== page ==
US consumers must count calories says expert group

- Last updated on GMT

Related tags: Nutrition, Obesity

The US government's latest measures to tackle obesity have been
attacked by consumer groups for relying on the 'self-policing' of
the food industry and not leading to major initiatives to drive
change. But the proposed options may offer both benefits and
challenges to the health food industry.

Last week a report from the Centers for Disease Control and Prevention (CDC) suggested that obesity is set to overtake tobacco as the leading cause of preventable deaths. Poor diet and inactivity caused an estimated 400,000 deaths in 2000 and CDC estimates that 64 per cent of all Americans are overweight, including more than 30 per cent who are considered obese.

Following a new report by the FDA's obesity working group, HHS secretary Tommy Thompson said the department wanted to encourage consumers to count calories so that they 'take small steps to eat a more balanced diet'.

This could lead to the authorization of health claims on foods defined as 'reduced' or 'low' calorie, such as the claim: 'Diets low in calories may reduce the risk of obesity, which is associated with type 2 diabetes, heart disease, and certain cancers'. Such a move, which would require public notice of rulemaking, would however swell the number of products being marketed as 'healthy' foods, reducing the advantage offered by a health claim.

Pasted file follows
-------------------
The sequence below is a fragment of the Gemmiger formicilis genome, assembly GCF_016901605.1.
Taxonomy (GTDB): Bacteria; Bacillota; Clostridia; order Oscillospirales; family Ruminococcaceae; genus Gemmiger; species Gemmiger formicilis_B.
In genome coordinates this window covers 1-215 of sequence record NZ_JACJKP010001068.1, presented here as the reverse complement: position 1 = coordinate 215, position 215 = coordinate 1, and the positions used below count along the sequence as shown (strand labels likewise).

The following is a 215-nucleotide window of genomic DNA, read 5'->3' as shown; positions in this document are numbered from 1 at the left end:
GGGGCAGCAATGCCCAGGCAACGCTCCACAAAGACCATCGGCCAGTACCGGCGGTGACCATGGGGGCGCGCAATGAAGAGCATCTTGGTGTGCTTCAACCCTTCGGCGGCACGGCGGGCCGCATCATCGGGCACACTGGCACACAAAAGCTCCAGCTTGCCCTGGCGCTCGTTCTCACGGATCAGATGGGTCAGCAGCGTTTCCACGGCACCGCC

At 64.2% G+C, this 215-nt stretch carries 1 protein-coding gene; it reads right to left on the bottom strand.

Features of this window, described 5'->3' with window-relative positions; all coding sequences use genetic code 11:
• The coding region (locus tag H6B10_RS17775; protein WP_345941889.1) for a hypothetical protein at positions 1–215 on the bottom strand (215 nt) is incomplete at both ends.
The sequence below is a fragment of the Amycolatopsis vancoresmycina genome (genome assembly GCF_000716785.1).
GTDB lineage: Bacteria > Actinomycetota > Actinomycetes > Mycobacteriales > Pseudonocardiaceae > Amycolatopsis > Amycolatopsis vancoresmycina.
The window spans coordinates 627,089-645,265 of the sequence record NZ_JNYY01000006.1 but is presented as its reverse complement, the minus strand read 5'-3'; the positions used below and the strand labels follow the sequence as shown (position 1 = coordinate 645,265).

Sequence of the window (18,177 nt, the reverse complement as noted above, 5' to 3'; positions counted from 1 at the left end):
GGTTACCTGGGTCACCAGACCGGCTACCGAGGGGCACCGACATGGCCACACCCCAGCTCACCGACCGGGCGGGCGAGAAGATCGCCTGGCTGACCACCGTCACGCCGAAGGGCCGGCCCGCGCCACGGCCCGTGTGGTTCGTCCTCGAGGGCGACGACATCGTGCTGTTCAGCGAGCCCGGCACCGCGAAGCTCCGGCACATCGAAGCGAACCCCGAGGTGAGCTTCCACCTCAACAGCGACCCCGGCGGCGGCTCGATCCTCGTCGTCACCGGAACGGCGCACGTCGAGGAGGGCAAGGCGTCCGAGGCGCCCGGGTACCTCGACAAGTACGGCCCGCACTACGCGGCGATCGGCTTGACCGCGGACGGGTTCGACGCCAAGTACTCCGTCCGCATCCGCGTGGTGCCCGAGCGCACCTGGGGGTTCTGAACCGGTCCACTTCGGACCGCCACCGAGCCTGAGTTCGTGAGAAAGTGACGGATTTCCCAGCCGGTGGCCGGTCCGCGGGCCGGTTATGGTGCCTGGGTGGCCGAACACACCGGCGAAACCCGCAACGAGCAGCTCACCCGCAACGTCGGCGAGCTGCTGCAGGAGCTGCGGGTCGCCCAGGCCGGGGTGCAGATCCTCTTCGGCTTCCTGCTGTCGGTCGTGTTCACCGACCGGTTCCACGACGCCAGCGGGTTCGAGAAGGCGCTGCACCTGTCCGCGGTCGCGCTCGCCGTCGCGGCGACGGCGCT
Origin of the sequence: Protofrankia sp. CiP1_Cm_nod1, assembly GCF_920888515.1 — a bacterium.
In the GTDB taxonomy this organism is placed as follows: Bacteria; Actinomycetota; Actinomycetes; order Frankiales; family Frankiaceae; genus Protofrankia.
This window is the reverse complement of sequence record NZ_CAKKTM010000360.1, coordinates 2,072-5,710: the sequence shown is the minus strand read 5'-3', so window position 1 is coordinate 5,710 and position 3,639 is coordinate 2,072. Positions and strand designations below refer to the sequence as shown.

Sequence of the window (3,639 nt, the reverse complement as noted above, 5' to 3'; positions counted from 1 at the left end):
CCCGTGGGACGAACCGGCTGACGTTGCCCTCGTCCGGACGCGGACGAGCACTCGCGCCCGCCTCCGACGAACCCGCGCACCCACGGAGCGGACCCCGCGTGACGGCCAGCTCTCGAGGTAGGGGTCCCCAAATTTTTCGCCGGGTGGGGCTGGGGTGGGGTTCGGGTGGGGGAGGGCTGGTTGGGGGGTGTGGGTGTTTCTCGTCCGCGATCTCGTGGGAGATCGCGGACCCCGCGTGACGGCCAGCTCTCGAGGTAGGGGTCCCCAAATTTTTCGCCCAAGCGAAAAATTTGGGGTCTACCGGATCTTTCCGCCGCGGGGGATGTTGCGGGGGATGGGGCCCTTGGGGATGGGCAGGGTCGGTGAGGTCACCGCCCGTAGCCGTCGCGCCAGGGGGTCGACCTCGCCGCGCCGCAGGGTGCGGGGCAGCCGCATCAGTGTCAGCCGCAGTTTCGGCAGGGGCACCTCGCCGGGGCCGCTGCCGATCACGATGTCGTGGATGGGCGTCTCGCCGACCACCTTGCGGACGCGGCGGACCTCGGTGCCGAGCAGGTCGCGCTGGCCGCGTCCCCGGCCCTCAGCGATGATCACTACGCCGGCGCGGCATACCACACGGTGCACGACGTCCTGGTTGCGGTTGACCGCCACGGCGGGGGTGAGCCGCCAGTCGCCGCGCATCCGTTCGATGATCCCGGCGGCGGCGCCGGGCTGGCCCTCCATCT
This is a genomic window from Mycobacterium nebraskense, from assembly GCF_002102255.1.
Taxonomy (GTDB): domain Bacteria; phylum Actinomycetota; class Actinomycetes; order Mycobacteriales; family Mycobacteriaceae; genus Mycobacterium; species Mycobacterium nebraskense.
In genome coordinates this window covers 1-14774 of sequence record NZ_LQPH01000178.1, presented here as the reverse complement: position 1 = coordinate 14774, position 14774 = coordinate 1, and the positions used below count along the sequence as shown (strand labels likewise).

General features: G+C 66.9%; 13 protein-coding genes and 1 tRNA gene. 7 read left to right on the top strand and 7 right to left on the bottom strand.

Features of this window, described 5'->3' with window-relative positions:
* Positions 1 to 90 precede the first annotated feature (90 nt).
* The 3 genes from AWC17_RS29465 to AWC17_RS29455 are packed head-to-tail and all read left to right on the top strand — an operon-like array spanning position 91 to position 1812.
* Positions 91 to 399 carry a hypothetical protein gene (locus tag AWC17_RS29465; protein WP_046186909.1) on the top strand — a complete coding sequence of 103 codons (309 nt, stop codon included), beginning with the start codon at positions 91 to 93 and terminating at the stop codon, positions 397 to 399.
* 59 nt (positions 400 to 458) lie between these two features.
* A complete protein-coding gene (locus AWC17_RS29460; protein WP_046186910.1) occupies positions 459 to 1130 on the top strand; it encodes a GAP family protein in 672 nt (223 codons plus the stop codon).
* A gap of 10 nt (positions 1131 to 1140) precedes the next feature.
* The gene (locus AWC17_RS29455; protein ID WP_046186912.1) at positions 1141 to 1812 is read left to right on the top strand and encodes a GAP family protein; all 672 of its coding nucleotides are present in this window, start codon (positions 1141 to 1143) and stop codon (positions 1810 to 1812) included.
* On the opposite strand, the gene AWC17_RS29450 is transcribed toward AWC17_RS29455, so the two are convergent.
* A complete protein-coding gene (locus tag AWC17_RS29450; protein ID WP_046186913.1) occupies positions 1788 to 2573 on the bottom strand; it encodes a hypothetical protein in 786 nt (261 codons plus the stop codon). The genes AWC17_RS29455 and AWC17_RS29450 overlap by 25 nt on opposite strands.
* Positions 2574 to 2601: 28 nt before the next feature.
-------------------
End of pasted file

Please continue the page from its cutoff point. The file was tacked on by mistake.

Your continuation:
The group also recommended strengthening coordinated scientific research to reduce obesity and to develop foods that are healthier and low in calories. This could look into incentives for product reformulation.

In addition there is a need to encourage the restaurant industry to launch a national, voluntary effort to include nutritional information for consumers at the point of sale and to increase FDA's focus on enforcing accurate serving size declarations on food labels.

But the Center for Science in the Public Interest says that the 'small steps' proposed by FDA's obesity working group on Friday are not enough.

"We should be getting junk food out of schools in favor of fresh fruits and vegetables. Requiring (not just recommending) calorie counts on fast-food menu boards. Funding real, hard-hitting education campaigns and not public service announcements that will hardly ever air,"​ said executive director Michael Jacobsen.

The full report from the FDA's obesity working group is available on the website​.

Related topics: Ingredients